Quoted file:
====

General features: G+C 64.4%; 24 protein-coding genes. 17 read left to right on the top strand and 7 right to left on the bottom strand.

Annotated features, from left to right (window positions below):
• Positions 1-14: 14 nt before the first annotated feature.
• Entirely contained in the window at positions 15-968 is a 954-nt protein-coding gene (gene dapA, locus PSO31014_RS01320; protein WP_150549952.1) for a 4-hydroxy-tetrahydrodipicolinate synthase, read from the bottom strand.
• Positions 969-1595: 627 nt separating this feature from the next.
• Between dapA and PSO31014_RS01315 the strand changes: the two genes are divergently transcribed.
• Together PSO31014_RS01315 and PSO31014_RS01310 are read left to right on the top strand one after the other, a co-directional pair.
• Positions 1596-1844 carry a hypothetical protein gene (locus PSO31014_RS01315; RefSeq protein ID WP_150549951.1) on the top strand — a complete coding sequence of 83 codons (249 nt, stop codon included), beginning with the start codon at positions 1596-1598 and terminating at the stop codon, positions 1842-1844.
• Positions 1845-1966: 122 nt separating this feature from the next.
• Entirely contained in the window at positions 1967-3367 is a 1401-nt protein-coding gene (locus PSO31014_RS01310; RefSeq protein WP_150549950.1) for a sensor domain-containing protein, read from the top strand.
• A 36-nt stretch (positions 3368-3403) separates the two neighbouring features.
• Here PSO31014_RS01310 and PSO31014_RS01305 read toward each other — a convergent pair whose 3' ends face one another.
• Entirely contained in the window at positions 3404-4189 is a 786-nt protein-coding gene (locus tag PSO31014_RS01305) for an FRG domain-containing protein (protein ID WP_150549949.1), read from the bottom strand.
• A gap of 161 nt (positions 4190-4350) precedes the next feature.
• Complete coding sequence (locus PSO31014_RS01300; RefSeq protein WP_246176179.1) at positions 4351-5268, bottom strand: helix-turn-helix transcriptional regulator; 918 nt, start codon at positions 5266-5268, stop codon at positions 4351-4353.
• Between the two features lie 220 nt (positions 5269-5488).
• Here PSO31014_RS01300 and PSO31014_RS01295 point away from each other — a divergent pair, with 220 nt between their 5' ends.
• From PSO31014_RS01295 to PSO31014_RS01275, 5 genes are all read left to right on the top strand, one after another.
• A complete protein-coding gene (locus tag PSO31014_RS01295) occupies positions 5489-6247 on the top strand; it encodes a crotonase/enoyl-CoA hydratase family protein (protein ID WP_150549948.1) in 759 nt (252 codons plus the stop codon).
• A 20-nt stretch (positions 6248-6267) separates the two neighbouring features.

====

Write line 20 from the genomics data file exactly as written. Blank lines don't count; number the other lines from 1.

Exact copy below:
• A 20-nt stretch (positions 6248-6267) separates the two neighbouring features.